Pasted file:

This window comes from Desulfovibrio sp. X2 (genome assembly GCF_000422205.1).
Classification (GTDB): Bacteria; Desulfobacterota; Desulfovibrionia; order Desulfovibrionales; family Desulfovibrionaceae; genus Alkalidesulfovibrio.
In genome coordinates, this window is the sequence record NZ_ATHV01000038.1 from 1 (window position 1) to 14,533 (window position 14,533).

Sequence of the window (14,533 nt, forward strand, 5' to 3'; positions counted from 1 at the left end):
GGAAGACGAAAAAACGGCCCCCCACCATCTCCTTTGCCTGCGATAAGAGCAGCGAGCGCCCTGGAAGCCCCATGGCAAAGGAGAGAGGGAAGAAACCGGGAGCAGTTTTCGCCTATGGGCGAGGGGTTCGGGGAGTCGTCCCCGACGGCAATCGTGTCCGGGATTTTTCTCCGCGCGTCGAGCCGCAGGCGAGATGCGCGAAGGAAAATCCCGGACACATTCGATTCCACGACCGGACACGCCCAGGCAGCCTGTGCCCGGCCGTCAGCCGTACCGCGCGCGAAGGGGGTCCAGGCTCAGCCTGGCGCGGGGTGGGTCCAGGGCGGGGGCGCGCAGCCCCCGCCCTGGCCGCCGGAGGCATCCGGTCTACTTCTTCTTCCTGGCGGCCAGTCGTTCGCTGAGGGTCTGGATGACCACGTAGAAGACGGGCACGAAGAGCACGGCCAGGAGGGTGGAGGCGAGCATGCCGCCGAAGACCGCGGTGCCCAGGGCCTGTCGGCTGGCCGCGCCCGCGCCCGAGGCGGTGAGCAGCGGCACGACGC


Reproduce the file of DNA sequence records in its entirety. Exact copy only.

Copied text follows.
This window comes from Desulfovibrio sp. X2 (genome assembly GCF_000422205.1).
Classification (GTDB): Bacteria; Desulfobacterota; Desulfovibrionia; order Desulfovibrionales; family Desulfovibrionaceae; genus Alkalidesulfovibrio.
In genome coordinates, this window is the sequence record NZ_ATHV01000038.1 from 1 (window position 1) to 14,533 (window position 14,533).

Sequence of the window (14,533 nt, forward strand, 5' to 3'; positions counted from 1 at the left end):
GGAAGACGAAAAAACGGCCCCCCACCATCTCCTTTGCCTGCGATAAGAGCAGCGAGCGCCCTGGAAGCCCCATGGCAAAGGAGAGAGGGAAGAAACCGGGAGCAGTTTTCGCCTATGGGCGAGGGGTTCGGGGAGTCGTCCCCGACGGCAATCGTGTCCGGGATTTTTCTCCGCGCGTCGAGCCGCAGGCGAGATGCGCGAAGGAAAATCCCGGACACATTCGATTCCACGACCGGACACGCCCAGGCAGCCTGTGCCCGGCCGTCAGCCGTACCGCGCGCGAAGGGGGTCCAGGCTCAGCCTGGCGCGGGGTGGGTCCAGGGCGGGGGCGCGCAGCCCCCGCCCTGGCCGCCGGAGGCATCCGGTCTACTTCTTCTTCCTGGCGGCCAGTCGTTCGCTGAGGGTCTGGATGACCACGTAGAAGACGGGCACGAAGAGCACGGCCAGGAGGGTGGAGGCGAGCATGCCGCCGAAGACCGCGGTGCCCAGGGCCTGTCGGCTGGCCGCGCCCGCGCCCGAGGCGGTGAGCAGCGGCACGACGC